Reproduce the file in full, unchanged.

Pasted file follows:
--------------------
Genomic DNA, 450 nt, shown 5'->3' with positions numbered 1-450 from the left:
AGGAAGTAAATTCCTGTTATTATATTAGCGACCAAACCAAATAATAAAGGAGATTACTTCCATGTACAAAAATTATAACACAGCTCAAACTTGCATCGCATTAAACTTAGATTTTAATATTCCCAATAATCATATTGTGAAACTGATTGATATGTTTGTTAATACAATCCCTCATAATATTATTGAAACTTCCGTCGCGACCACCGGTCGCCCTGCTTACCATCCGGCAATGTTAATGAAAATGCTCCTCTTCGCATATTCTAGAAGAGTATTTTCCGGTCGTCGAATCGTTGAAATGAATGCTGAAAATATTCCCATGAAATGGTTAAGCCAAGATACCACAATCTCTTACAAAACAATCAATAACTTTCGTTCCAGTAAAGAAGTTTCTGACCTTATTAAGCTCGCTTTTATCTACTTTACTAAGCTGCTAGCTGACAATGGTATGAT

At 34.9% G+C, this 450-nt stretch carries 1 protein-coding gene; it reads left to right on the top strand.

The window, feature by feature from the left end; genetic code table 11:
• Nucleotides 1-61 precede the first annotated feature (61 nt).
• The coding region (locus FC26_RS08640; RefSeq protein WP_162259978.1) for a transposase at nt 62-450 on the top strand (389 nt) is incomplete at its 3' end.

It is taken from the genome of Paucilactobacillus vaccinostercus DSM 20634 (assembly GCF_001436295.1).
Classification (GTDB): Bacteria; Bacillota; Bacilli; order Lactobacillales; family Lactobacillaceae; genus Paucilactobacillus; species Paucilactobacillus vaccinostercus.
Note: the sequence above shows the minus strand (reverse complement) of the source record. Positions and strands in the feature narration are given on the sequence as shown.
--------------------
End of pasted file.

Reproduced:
Genomic DNA, 450 nt, shown 5'->3' with positions numbered 1-450 from the left:
AGGAAGTAAATTCCTGTTATTATATTAGCGACCAAACCAAATAATAAAGGAGATTACTTCCATGTACAAAAATTATAACACAGCTCAAACTTGCATCGCATTAAACTTAGATTTTAATATTCCCAATAATCATATTGTGAAACTGATTGATATGTTTGTTAATACAATCCCTCATAATATTATTGAAACTTCCGTCGCGACCACCGGTCGCCCTGCTTACCATCCGGCAATGTTAATGAAAATGCTCCTCTTCGCATATTCTAGAAGAGTATTTTCCGGTCGTCGAATCGTTGAAATGAATGCTGAAAATATTCCCATGAAATGGTTAAGCCAAGATACCACAATCTCTTACAAAACAATCAATAACTTTCGTTCCAGTAAAGAAGTTTCTGACCTTATTAAGCTCGCTTTTATCTACTTTACTAAGCTGCTAGCTGACAATGGTATGAT

At 34.9% G+C, this 450-nt stretch carries 1 protein-coding gene; it reads left to right on the top strand.

The window, feature by feature from the left end; genetic code table 11:
• Nucleotides 1-61 precede the first annotated feature (61 nt).
• The coding region (locus FC26_RS08640; RefSeq protein WP_162259978.1) for a transposase at nt 62-450 on the top strand (389 nt) is incomplete at its 3' end.

It is taken from the genome of Paucilactobacillus vaccinostercus DSM 20634 (assembly GCF_001436295.1).
Classification (GTDB): Bacteria; Bacillota; Bacilli; order Lactobacillales; family Lactobacillaceae; genus Paucilactobacillus; species Paucilactobacillus vaccinostercus.
Note: the sequence above shows the minus strand (reverse complement) of the source record. Positions and strands in the feature narration are given on the sequence as shown.